Tuesday, February 27, 2018

Ex-president must not rewrite history

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MANY Zimbabweans wished former President Robert Mugabe well when he retired near the end of November last year, under pressure from his own political party and hoped that not only would he have a dignified retirement, but that as passions cooled the record of his own legacy would highlight the successes of his long spell in power rather than the failures, and in a long public life there must be both.
Building on the constitutional provision that a retired president was entitled to the salary of the serving president, the Government went further to ensure that the pension package of retired presidents included provision for housing, a reasonable personal staff, three quality vehicles and their running costs, adequate personal security and the like. It even arranges charter flights for the retired president to consult the medical practitioners of his choice in Singapore. Not even opposition leaders want to see a retired president living in poverty or lacking dignity.
So it now saddens many Zimbabweans that the former President seems to be attempting to rewrite history, and rewrite it in almost the exact words used by one of his ex-ministers, a bitter Twitter man who sees his own dreams of power dashed.
We all remember those tremendous events of the “10 days of November”.
Yes the Defence Forces intervened on Wednesday November 15 and, in effect, neutralised the office of the President. But they did not seize power, so there was no coup.
There were the negotiations between the generals and the President. The word on the streets was that the military wanted the President to reconcile with his former Vice President.
That deal never materialised.
Instead, the people and the President’s own party moved into the driver’s seat. On the Saturday the people marched. There must have been a degree of nervousness in military headquarters, since no one could be sure what the people would say. While the initial organisation came from the leadership of the war veterans, a group that for obvious historical reasons is pretty core Zanu-PF, it attracted many, many others. The people believed they had been led down a blind alley that was suddenly about to narrow into a darker tunnel with no escape. They behaved perfectly and in unity.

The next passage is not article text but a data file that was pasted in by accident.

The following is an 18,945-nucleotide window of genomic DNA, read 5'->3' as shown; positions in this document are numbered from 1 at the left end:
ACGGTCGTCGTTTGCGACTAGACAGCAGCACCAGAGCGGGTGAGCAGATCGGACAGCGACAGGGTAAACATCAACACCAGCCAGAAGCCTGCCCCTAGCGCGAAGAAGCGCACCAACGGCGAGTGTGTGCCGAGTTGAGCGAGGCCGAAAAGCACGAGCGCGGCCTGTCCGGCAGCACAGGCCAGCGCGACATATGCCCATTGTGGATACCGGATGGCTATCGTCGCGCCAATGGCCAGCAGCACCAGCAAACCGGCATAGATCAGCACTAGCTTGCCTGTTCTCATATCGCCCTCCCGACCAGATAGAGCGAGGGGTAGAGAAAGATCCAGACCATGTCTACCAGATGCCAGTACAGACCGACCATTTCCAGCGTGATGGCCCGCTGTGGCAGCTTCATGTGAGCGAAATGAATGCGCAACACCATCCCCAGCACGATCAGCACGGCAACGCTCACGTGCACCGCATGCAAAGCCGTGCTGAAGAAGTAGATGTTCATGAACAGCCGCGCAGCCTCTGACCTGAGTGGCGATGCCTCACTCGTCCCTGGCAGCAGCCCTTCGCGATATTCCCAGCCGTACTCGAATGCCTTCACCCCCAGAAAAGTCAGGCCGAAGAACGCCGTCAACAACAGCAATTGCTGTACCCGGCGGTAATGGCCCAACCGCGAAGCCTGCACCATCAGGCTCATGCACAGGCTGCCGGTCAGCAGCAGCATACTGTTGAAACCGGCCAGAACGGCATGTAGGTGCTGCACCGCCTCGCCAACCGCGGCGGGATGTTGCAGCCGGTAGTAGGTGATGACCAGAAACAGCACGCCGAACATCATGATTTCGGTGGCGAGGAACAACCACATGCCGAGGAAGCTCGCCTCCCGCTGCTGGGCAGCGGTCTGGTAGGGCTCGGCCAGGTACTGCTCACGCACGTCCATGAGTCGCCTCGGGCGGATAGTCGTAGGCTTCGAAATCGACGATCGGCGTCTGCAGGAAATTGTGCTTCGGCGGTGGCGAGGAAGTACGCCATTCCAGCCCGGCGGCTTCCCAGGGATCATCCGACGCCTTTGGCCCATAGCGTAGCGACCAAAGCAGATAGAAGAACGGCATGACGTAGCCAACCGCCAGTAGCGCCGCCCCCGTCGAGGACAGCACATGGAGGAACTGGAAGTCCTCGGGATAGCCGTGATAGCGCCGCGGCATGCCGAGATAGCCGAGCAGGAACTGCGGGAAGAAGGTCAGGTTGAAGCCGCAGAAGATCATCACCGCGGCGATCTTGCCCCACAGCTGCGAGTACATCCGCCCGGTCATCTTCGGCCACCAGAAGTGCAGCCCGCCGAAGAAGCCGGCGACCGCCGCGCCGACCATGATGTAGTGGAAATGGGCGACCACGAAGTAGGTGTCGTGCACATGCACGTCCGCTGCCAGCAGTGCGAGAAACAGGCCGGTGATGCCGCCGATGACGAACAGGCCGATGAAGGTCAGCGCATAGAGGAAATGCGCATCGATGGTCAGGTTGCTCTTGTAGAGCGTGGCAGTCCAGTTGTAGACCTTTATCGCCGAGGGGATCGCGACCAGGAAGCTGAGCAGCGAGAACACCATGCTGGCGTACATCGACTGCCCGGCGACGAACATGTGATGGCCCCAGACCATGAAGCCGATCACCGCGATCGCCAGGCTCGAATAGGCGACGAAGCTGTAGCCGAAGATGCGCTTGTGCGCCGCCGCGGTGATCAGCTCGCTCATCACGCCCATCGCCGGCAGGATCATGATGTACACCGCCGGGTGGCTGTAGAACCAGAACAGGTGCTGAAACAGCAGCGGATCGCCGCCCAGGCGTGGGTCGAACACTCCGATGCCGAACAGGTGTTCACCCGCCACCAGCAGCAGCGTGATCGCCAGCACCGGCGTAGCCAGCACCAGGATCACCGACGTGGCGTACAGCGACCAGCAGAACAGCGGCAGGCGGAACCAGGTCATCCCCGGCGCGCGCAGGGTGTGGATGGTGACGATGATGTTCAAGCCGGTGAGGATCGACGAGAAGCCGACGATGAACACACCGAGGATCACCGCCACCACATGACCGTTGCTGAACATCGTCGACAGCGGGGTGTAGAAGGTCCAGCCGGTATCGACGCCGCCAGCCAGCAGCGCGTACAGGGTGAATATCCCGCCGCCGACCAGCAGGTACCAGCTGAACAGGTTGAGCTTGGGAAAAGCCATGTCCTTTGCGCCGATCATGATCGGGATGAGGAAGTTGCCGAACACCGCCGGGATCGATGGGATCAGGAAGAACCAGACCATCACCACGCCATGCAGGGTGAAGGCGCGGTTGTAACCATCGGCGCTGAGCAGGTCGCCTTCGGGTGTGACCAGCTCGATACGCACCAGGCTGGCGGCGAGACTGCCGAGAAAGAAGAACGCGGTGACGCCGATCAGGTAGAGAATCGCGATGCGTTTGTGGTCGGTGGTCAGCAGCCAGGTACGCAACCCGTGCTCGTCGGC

Then on the Sunday the ponderous legal processes started. Zanu-PF’s Central Committee met, replaced President Mugabe as party leader and announced it would initiate impeachment proceedings in Parliament if there was no voluntary resignation. The President in his last address to the nation that night, in which he was careful to clear the military of unconstitutional action, implied he did not take the decision seriously.
But on the Tuesday it came home to him. Ministers excused themselves from a Cabinet meeting to attend the caucus meeting discussing the impeachment proceedings. That afternoon, on a motion by a Zanu-PF backbencher and seconded by a MDC-T member, the National Assembly and the Senate met in joint session to be presented with the formal motion of impeachment. Just before that motion, the President resigned. His resignation at that stage helped preserve his own dignity; it did not change the situation. Within 48 hours the complex impeachment process would have been concluded and his office declared vacant. So President Mugabe did not resign under military pressure; he had already successfully resisted that. He resigned because his own party wanted a new leader and, joined by the opposition, had started the constitutional process that would by the Thursday have removed him from office.
Because all the legal and constitutional processes had been followed, Chief Justice Luke Malaba had no hesitation swearing in the new President on the Friday; a judge of his integrity and standing would obviously have refused to swear in a coup leader or degrade his office by acceding to unconstitutional action.
We now desperately hope that the retired President can preserve his own dignity and retain the affection of those who admire him. Already, three months down the line, passions have cooled. Everyone would be disappointed if he turned into a whining old man. Even former opponents, and their bitterness is fading fast, would like to think they opposed a real man, one who could face success and defeat with dignity.
And his admirers fervently wish that many-fold.